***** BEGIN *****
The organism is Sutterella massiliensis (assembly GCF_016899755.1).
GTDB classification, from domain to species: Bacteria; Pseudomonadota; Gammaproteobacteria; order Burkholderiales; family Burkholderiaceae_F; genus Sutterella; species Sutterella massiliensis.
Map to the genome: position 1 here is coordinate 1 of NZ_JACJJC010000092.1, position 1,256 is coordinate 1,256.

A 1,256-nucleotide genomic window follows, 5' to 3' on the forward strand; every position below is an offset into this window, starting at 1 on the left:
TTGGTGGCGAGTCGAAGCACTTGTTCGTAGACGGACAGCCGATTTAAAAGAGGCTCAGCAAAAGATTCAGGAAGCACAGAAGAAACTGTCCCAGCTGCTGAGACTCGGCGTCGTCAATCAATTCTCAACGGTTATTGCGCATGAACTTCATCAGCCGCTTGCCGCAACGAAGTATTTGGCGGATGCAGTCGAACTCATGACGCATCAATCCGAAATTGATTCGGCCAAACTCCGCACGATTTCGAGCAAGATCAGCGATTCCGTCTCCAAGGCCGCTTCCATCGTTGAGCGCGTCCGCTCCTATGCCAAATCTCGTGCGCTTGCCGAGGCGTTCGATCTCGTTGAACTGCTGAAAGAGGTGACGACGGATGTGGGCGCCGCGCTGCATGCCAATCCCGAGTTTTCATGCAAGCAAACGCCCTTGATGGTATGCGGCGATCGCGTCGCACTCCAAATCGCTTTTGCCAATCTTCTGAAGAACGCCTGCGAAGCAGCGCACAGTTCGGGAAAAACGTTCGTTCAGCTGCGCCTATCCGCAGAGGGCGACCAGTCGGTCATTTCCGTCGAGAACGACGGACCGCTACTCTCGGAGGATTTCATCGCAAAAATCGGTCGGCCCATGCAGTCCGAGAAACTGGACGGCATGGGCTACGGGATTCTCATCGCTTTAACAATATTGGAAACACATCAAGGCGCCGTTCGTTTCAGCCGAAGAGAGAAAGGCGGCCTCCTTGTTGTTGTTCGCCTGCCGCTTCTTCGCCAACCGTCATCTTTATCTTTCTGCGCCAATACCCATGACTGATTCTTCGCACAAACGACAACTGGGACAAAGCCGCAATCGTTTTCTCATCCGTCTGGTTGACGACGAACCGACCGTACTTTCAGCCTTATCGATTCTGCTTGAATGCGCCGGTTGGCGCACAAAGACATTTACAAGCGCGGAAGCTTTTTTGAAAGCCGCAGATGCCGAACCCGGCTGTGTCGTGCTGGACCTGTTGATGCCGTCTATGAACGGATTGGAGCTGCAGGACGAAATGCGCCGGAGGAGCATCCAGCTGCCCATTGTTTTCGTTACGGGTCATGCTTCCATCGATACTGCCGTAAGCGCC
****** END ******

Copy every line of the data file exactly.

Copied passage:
The organism is Sutterella massiliensis (assembly GCF_016899755.1).
GTDB classification, from domain to species: Bacteria; Pseudomonadota; Gammaproteobacteria; order Burkholderiales; family Burkholderiaceae_F; genus Sutterella; species Sutterella massiliensis.
Map to the genome: position 1 here is coordinate 1 of NZ_JACJJC010000092.1, position 1,256 is coordinate 1,256.

A 1,256-nucleotide genomic window follows, 5' to 3' on the forward strand; every position below is an offset into this window, starting at 1 on the left:
TTGGTGGCGAGTCGAAGCACTTGTTCGTAGACGGACAGCCGATTTAAAAGAGGCTCAGCAAAAGATTCAGGAAGCACAGAAGAAACTGTCCCAGCTGCTGAGACTCGGCGTCGTCAATCAATTCTCAACGGTTATTGCGCATGAACTTCATCAGCCGCTTGCCGCAACGAAGTATTTGGCGGATGCAGTCGAACTCATGACGCATCAATCCGAAATTGATTCGGCCAAACTCCGCACGATTTCGAGCAAGATCAGCGATTCCGTCTCCAAGGCCGCTTCCATCGTTGAGCGCGTCCGCTCCTATGCCAAATCTCGTGCGCTTGCCGAGGCGTTCGATCTCGTTGAACTGCTGAAAGAGGTGACGACGGATGTGGGCGCCGCGCTGCATGCCAATCCCGAGTTTTCATGCAAGCAAACGCCCTTGATGGTATGCGGCGATCGCGTCGCACTCCAAATCGCTTTTGCCAATCTTCTGAAGAACGCCTGCGAAGCAGCGCACAGTTCGGGAAAAACGTTCGTTCAGCTGCGCCTATCCGCAGAGGGCGACCAGTCGGTCATTTCCGTCGAGAACGACGGACCGCTACTCTCGGAGGATTTCATCGCAAAAATCGGTCGGCCCATGCAGTCCGAGAAACTGGACGGCATGGGCTACGGGATTCTCATCGCTTTAACAATATTGGAAACACATCAAGGCGCCGTTCGTTTCAGCCGAAGAGAGAAAGGCGGCCTCCTTGTTGTTGTTCGCCTGCCGCTTCTTCGCCAACCGTCATCTTTATCTTTCTGCGCCAATACCCATGACTGATTCTTCGCACAAACGACAACTGGGACAAAGCCGCAATCGTTTTCTCATCCGTCTGGTTGACGACGAACCGACCGTACTTTCAGCCTTATCGATTCTGCTTGAATGCGCCGGTTGGCGCACAAAGACATTTACAAGCGCGGAAGCTTTTTTGAAAGCCGCAGATGCCGAACCCGGCTGTGTCGTGCTGGACCTGTTGATGCCGTCTATGAACGGATTGGAGCTGCAGGACGAAATGCGCCGGAGGAGCATCCAGCTGCCCATTGTTTTCGTTACGGGTCATGCTTCCATCGATACTGCCGTAAGCGCC